Gen X Faces Daunting Task: Planning for retirement

Published: Tuesday, 16 Sep 2014 | 8:00 AM ET

By: Ivory Johnson, CFP, ChFC, Founder, Delancey Wealth Management, LLC

Members of Generation X face the daunting task of planning for a retirement that will likely include no pension, a potential Social Security haircut, stagnant wages and high education costs for them and their children.

Sandwiched between 80 million baby boomers and 78 million millennials, Generation X—roughly defined as those born between 1965 and 1980—has 46 million members.

Fortunately, all is not lost for Gen Xers who are behind schedule when it comes to saving for retirement.

With that said, I offer three simple steps that can increase the odds of a more confident and secure retirement.

To begin, if you take out more than 4 percent of a diversified portfolio, on average, you’ll have a 20 percent chance of running out of money within 30 years.

As a point of reference, you’ll need $2 million to generate $80,000 of income that isn’t adjusted for inflation and will be subject to taxes if it’s inside a qualified retirement account.

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Many people believe that Social Security can help subsidize their lifestyle in retirement. However, the Congressional Budget Office recently reported that the Social Security trust fund will be exhausted by 2030 and would only be able to pay 75 percent of scheduled benefits.

Of course, that’s right around the time when many in the Generation X demographic reach full retirement age.

Reduce fixed expenses

The first step to a financially independent retirement, therefore, is to reduce fixed expenses.

For many households, mortgage payments represent one of their largest outlays. Speaking from experience, many of my middle-class clients—outside of those receiving a pension—have created the greatest chance at maintaining their lifestyle during retirement because they paid off their mortgage before they left the workforce.

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Relax. It’s really not that complicated.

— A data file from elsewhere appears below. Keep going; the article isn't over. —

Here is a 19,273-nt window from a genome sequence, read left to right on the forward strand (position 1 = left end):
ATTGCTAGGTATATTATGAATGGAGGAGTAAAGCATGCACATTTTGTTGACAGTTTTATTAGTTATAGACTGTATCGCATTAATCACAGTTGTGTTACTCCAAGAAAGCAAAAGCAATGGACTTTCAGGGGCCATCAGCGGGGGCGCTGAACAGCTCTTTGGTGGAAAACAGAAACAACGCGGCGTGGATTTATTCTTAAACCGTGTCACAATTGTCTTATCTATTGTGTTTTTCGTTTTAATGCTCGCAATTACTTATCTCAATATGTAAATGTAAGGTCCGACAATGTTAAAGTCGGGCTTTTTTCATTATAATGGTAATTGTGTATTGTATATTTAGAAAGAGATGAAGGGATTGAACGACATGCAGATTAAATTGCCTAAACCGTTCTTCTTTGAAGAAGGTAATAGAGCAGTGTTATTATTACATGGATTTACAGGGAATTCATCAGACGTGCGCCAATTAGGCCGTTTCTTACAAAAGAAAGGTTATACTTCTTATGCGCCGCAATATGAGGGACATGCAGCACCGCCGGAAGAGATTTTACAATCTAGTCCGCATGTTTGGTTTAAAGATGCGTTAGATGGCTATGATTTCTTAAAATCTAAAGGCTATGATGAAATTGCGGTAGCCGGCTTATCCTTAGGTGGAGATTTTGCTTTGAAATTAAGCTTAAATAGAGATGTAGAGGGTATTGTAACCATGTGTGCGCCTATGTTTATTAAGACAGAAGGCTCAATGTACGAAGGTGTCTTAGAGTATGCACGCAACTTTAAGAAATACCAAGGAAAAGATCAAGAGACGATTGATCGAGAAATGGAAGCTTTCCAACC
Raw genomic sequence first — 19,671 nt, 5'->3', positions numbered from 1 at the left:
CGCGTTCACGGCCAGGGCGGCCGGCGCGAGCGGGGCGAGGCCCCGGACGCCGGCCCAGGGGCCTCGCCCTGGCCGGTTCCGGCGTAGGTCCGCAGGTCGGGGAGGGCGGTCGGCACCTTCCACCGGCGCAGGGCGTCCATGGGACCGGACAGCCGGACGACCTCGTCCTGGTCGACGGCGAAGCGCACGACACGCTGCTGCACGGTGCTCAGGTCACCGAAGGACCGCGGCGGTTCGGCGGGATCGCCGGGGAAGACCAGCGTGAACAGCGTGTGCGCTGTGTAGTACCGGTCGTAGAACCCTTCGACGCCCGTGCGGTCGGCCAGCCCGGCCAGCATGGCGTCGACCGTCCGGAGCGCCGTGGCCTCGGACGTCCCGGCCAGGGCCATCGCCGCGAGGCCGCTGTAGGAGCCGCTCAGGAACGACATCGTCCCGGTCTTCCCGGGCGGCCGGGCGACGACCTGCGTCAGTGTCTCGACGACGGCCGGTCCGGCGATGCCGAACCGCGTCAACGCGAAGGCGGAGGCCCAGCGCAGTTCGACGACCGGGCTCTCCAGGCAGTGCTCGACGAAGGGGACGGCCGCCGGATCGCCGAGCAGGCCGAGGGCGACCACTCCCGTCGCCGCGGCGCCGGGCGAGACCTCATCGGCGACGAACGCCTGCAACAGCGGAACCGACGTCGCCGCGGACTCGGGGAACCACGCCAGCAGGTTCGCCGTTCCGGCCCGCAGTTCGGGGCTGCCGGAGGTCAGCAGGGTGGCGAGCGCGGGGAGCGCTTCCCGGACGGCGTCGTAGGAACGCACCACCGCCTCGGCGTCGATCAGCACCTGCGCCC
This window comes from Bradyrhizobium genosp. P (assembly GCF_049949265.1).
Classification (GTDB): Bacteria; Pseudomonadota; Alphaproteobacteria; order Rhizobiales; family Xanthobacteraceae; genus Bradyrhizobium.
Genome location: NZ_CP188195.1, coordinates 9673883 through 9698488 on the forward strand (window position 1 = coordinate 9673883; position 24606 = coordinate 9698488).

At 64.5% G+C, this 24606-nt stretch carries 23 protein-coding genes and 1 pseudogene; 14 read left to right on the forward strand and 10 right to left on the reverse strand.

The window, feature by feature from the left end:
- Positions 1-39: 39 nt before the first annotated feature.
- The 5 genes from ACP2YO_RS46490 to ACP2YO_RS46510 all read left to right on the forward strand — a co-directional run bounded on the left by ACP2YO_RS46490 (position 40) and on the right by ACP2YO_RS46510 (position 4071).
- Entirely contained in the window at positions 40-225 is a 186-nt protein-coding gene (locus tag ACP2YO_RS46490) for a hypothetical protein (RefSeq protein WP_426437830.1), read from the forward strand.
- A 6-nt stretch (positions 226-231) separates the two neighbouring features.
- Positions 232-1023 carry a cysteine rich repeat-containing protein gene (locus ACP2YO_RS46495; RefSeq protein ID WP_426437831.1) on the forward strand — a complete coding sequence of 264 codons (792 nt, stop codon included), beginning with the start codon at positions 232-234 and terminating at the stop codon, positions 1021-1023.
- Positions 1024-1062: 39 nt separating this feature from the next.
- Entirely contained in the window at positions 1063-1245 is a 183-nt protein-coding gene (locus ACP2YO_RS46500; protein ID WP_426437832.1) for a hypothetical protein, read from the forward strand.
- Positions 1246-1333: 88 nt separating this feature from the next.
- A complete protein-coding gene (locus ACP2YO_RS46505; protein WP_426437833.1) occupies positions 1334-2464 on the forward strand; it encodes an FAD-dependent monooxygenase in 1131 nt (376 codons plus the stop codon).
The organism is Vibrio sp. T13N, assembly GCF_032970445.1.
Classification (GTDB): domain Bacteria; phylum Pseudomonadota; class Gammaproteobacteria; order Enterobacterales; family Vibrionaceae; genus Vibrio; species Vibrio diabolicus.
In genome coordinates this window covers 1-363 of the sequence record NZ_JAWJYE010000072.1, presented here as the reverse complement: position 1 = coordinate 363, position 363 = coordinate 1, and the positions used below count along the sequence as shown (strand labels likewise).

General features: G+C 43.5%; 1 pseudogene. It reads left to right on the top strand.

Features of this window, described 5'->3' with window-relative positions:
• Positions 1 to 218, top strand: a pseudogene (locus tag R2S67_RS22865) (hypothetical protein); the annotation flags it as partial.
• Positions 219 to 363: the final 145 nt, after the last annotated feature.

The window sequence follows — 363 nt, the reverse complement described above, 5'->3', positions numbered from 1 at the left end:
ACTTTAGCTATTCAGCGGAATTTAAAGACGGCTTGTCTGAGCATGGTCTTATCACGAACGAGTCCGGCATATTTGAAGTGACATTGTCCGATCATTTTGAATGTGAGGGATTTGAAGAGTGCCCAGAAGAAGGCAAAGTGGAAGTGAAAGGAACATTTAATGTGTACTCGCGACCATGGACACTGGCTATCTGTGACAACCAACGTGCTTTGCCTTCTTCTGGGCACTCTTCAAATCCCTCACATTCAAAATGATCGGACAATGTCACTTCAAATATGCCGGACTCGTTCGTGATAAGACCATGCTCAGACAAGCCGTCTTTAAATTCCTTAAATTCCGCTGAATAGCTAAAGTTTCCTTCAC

Depending on the interest rate, a typical $250,000 mortgage would require roughly $1,300 a month in mortgage payments on a 30-year fixed loan, or an estimated $15,600 a year.

As a rule of thumb, investors shouldn’t withdraw more than 4 percent of a portfolio. In that sense, a family at the front end of a loan, or a serial refinancer, would need a $400,000 portfolio to create the $15,600 a year that can be withdrawn to pay off that mortgage.

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So how do you pay down your mortgage early?

Well, once your children have finished college and start to make it on their own, add up all the money you spent each year on education, food, clothes and transportation (did I mention food?) and apply it monthly or quarterly to your mortgage.

While the temptation is to have fun and spend your newfound windfall once the house is empty, the true benefit is to pay down the mortgage by making extra payments.

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The idea behind this isn’t reducing intramonth interest expense; it comes from paying down your outstanding loan balance with additional principal payments.

Keep in mind that if you’re halfway through a 30-year mortgage, your tax benefit is negligible and the extra payments could eliminate the last seven or eight years of mortgage payments and save you tens of thousands of dollars.

Save up and still work

The second thing you should do is save more money during the last few years of your career. In fact, once your mortgage is satisfied, you then have an opportunity to allocate the money you would have used on a mortgage payment and instead fund an investment account—if you still remain in the workforce.

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Finally, consider working part-time once you leave your full-time job. Do something that you enjoy. For example, if you enjoy riding bicycles, work for a bike shop. For those who love animals, get a job at a pet shop. The additional income can delay or reduce the distributions from your savings. It will also allow you to take Social Security benefits at a later date, which would increase the amount you ultimately receive per month.

“I encourage Gen Xers to speak with a financial advisor to help create a sound retirement plan. It should be a priority for those who seek financial security after they leave the workforce.”

Here’s a hypothetical example of how this will work. If you took Social Security at age 62, on average you would collect $1,350 a month. If you waited until 66 to collect, you would receive $1,800 per month, and waiting until age 70 would get you $2,376 a month.

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It should be a priority for those who seek financial security after they leave the workforce, but like anything else, it requires a little bit of sacrifice and some long-term planning.

Ivory Johnson, CFP®, ChFC, is the founder of Delancey Wealth Management, LLC and has over 20 years of investment experience. He can be followed Securities offered through LPL Financial, Member FINRA/SIPC. Investment advice offered through Delancey Wealth Management, LLC, A registered investment advisor and separate entity from LPL Financial.